The United Nations starts a last-chance bid Monday to agree on a treaty to regulate the $80 billion a year conventional arms trade, but the United States and other major powers have thrown up immediate obstacles.
The 193 U.N. members will have 11 days to hammer out a treaty that could force countries to evaluate, before making a sale, whether weapons will be used for human rights violations, or terrorism or organized crime.
U.N. leader Ban Ki-Moon along with a host of Nobel Peace Prize winners and pressure groups have urged the key powers to buckle down and make concessions. The omens are not good, however.
Four weeks of talks in July ended in failure. Major producers -- such as the United States, Russia and China -- and buyers -- including Egypt, India, Pakistan and the Gulf states -- battled to chip away at the sales conditions and even to exclude whole categories from the treaty.
The United States refuses to include ammunition. China wants to protect its small arms, while Russia opposed including gifts and transfers of arms that could be made to an ally.
A compromise document was drawn up, but the United States asked for more time. “Quite frankly, a lot of the other big producers were relieved,” said one western diplomat.
The U.N. General Assembly has decreed that these will be the “final” negotiations.
“We really want to nail this thing now,” said one European diplomat. “There is a willingness, but a lot depends on the U.S. again.”
The U.S. State Department reaffirmed Friday that it opposes any treaty that includes ammunition because of the financial and administrative burden of keeping checks.
“The United States is steadfast in its commitment to achieve a strong and effective Arms Trade Treaty,” said Secretary of State John Kerry.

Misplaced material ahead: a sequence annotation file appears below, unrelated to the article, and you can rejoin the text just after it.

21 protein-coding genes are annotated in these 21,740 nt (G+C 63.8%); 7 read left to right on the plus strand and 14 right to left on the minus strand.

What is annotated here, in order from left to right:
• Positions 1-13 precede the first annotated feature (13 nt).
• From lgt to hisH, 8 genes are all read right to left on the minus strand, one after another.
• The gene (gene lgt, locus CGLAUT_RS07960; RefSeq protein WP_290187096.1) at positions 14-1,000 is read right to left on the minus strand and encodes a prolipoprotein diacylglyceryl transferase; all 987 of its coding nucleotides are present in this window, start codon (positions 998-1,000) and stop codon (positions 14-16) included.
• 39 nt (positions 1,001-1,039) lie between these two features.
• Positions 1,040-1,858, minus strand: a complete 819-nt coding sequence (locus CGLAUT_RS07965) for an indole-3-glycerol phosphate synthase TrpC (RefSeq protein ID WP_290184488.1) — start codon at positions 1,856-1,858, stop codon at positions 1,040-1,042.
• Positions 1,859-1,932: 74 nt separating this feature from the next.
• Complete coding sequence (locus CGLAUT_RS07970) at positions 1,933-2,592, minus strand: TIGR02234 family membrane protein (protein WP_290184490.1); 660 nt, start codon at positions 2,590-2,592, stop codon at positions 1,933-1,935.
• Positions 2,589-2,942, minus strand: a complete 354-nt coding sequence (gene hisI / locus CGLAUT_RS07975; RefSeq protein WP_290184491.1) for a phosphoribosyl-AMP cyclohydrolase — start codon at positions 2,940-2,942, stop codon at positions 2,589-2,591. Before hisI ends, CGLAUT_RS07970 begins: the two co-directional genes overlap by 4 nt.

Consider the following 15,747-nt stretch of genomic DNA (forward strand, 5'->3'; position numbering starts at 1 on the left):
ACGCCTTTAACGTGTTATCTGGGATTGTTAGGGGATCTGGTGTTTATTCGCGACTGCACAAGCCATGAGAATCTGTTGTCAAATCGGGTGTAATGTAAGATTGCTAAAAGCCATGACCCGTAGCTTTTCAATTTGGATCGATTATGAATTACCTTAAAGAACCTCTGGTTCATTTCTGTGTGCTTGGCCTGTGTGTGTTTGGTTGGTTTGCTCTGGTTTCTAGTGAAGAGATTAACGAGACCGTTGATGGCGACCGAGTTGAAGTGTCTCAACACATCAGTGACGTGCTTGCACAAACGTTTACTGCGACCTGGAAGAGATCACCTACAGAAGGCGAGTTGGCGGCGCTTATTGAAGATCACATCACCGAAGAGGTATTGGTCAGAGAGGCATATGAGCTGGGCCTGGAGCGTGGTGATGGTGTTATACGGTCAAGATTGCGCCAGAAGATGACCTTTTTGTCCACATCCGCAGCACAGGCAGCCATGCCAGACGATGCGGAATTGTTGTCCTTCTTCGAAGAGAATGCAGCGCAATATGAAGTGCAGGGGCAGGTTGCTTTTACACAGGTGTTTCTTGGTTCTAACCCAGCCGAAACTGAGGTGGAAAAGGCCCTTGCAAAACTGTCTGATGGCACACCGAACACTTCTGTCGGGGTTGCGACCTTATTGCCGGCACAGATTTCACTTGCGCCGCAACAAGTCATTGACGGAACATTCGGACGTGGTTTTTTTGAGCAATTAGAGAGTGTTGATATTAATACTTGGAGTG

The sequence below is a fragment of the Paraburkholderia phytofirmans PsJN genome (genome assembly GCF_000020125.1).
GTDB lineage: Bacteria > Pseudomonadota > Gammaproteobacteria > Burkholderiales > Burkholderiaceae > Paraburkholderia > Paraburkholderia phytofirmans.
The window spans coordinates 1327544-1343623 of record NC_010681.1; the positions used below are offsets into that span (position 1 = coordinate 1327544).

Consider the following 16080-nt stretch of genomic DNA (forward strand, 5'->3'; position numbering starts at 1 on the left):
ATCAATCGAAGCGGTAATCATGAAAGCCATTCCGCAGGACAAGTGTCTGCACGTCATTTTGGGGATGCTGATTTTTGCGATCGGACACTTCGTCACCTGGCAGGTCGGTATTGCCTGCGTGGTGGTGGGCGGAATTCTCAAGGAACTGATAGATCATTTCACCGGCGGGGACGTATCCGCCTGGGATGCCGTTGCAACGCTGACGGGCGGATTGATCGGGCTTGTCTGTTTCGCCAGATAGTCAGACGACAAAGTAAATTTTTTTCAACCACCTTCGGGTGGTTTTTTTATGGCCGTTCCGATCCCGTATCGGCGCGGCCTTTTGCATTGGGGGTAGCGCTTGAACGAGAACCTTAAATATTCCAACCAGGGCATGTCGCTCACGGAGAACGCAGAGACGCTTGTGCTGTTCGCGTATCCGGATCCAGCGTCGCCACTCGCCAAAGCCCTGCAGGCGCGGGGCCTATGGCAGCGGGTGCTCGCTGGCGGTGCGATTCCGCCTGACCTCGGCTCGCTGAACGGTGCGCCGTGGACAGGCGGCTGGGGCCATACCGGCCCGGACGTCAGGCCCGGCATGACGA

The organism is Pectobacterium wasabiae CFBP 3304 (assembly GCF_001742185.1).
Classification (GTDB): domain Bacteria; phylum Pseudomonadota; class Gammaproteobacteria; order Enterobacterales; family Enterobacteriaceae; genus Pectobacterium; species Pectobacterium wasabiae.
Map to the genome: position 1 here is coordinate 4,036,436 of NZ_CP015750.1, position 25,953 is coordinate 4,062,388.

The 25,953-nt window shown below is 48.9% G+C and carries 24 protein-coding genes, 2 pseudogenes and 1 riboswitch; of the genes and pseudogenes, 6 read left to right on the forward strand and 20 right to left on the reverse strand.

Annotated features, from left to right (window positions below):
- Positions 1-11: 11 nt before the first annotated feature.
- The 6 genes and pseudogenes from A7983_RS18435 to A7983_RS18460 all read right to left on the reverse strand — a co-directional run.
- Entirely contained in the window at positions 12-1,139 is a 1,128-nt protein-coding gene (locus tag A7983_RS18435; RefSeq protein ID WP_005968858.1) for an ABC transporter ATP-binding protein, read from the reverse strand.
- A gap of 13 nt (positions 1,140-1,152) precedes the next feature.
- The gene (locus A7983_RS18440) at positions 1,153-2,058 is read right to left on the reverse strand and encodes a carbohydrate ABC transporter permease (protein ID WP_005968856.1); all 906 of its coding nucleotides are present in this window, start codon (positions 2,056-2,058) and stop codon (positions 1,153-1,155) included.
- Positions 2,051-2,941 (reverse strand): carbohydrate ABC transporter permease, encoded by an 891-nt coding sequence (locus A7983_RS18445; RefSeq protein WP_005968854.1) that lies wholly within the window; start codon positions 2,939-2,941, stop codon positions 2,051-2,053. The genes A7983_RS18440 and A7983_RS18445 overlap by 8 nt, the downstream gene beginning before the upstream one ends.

But he added that his country, the world’s top arms producer, could only agree on a “treaty that addresses international transfers of conventional arms solely.”
Eighteen Nobel Peace Prize winners, including former U.S. president Jimmy Carter and South African campaigner Desmond Tutu, sent a letter to U.S. leader Barack Obama saying he had a “moral duty” to seek a strong treaty.
Ban called for a treaty that includes ammunition.
“It is our collective responsibility to put an end to the inadequate regulation of the global trade in conventional weapons -- from small arms to tanks to combat aircraft,” he said.
Lobby groups have condemned the existing draft that does not include ammunition, nor spare parts and components, arms intended for police use, drones and military helicopters.
Twelve billion bullets worth $4.3 billion are made each year, according to Oxfam. The United States produces half of them and the compromise accord drawn up last year only mentioned ammunition in an annex to the proposed treaty.
The text would also not cover military cooperation accords such as those under which Russia sends arms to Syria and France and Britain help their former colonies.
Amnesty International is demanding that the treaty cover as wide a scope as possible.
“History has shown that strong treaties create high international standards and bring about change, even for non-signatories,” commented Oxfam’s arms control specialist Anna MacDonald.
Diplomats said that a compromise text could be found, but this risked being weaker.
There could also be a campaign to rally a large number of countries around one strong draft and hope that refuseniks feel obliged to join. This was the tactic used for the Oslo Convention on cluster munitions in 2008. Seventy-nine countries have since signed up.
The key will be getting the major arms producers to join.
Amnesty highlighted how the five permanent members of the U.N. Security Council -- Britain, China, France, Russia and the United States -- account for more than half the global sales of conventional arms.